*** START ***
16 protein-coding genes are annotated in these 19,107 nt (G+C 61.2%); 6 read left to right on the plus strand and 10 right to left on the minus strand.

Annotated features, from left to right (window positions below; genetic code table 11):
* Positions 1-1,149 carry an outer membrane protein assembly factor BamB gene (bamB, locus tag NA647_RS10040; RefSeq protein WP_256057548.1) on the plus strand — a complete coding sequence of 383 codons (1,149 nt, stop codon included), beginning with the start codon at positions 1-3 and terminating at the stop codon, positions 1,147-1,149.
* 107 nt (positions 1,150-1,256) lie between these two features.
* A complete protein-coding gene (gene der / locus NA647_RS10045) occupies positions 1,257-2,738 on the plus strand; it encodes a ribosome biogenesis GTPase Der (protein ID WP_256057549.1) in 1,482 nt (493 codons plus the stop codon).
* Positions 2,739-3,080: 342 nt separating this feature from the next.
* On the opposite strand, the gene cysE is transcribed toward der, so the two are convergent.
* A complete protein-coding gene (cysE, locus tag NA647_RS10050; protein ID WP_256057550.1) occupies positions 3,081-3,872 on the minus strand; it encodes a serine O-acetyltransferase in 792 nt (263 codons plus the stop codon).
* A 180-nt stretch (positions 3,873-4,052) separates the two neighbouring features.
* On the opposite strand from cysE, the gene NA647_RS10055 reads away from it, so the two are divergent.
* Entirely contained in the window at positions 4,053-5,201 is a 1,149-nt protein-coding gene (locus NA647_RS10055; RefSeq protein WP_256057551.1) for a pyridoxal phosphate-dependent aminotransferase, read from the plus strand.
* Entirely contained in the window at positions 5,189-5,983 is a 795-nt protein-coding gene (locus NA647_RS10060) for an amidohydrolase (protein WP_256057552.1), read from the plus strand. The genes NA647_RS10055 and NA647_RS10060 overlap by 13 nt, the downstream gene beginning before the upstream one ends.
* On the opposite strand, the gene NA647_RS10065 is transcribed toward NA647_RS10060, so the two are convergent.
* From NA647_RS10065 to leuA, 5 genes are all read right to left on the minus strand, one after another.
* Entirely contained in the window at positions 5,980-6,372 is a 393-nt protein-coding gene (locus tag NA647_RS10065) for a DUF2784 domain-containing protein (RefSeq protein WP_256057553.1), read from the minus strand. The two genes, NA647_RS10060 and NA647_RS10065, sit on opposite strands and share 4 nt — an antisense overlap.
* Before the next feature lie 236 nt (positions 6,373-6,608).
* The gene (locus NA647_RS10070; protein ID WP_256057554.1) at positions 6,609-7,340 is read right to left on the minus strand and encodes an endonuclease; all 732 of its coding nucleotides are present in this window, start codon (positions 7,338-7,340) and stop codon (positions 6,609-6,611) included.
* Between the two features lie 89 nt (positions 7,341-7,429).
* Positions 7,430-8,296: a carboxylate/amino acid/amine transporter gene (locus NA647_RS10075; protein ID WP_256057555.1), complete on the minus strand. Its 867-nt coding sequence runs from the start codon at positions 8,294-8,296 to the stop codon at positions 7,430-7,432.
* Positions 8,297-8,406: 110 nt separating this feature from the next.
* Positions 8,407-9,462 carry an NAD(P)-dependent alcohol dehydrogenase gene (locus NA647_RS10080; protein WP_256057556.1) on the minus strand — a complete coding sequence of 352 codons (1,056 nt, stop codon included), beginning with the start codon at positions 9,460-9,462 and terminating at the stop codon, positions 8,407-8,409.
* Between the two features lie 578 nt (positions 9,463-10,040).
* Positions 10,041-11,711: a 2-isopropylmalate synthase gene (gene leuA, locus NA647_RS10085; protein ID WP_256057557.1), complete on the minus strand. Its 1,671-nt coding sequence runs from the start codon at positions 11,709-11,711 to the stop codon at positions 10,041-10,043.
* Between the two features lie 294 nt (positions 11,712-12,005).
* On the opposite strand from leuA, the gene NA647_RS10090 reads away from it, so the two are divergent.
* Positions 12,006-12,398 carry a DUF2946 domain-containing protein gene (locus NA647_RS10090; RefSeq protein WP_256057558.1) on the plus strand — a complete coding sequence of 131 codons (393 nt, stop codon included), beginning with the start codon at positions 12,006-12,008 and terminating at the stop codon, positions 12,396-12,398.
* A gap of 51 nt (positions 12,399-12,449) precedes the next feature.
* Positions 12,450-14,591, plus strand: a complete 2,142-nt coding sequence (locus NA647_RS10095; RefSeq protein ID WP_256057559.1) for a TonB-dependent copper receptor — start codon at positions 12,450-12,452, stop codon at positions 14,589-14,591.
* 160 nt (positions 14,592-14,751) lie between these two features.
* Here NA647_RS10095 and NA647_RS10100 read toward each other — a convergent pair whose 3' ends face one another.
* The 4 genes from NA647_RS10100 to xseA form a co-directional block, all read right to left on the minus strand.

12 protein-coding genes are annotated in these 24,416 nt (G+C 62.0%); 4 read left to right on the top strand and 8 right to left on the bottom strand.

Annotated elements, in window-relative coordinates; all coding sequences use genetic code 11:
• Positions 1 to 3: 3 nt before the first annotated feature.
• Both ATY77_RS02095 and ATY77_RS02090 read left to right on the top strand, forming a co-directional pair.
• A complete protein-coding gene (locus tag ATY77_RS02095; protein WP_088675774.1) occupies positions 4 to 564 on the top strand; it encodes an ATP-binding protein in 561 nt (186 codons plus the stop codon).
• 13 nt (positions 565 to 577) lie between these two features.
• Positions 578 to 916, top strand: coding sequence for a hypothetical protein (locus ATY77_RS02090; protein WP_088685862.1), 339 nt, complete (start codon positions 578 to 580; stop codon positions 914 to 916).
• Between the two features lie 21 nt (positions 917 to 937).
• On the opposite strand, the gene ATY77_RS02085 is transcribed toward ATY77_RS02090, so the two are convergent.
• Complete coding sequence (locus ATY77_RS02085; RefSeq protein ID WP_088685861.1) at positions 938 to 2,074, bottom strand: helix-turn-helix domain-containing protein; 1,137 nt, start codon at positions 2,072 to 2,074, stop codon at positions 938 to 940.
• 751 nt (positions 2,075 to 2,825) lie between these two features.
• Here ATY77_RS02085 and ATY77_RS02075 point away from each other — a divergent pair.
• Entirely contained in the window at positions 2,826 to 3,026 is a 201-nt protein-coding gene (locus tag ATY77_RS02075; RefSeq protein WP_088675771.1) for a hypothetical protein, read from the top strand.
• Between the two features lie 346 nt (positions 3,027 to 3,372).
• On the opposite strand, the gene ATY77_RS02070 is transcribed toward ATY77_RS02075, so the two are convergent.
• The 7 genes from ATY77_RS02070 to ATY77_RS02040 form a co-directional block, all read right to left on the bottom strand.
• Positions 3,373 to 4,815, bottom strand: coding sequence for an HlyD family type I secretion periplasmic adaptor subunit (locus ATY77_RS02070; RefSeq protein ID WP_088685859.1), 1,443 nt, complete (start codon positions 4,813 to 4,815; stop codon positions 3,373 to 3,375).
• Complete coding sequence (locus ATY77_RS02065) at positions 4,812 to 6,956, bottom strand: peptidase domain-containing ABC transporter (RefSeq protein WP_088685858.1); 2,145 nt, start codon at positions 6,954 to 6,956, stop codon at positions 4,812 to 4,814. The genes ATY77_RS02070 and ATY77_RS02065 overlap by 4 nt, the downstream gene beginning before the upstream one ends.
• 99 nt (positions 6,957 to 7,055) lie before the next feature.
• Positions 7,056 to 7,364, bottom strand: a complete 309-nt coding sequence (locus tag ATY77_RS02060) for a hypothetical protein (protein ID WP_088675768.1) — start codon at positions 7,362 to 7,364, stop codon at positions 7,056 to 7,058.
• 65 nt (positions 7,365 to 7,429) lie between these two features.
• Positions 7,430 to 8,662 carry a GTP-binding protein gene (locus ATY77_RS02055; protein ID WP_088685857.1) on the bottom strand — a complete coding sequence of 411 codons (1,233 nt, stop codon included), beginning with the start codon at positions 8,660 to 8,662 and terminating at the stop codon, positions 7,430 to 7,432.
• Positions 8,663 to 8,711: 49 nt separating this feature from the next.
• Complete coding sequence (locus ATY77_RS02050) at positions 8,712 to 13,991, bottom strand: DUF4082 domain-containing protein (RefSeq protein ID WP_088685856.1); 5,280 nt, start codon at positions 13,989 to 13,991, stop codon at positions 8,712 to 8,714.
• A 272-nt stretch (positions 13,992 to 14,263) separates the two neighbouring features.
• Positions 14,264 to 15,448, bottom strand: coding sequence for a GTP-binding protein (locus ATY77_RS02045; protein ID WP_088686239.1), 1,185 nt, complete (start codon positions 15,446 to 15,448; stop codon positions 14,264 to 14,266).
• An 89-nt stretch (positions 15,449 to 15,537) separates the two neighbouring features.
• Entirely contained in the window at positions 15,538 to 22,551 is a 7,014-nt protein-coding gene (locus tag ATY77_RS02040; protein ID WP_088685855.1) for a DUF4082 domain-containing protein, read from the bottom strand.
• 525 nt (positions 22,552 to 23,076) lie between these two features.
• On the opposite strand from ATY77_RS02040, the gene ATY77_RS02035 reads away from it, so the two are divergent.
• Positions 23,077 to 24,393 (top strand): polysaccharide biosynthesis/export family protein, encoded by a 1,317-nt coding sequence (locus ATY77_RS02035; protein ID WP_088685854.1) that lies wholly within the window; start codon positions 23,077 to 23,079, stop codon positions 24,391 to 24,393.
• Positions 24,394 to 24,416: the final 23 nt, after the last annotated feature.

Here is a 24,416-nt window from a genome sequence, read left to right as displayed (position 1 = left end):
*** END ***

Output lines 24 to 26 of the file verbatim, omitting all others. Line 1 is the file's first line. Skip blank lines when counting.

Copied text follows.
* Between the two features lie 294 nt (positions 11,712-12,005).
* On the opposite strand from leuA, the gene NA647_RS10090 reads away from it, so the two are divergent.
* Positions 12,006-12,398 carry a DUF2946 domain-containing protein gene (locus NA647_RS10090; RefSeq protein WP_256057558.1) on the plus strand — a complete coding sequence of 131 codons (393 nt, stop codon included), beginning with the start codon at positions 12,006-12,008 and terminating at the stop codon, positions 12,396-12,398.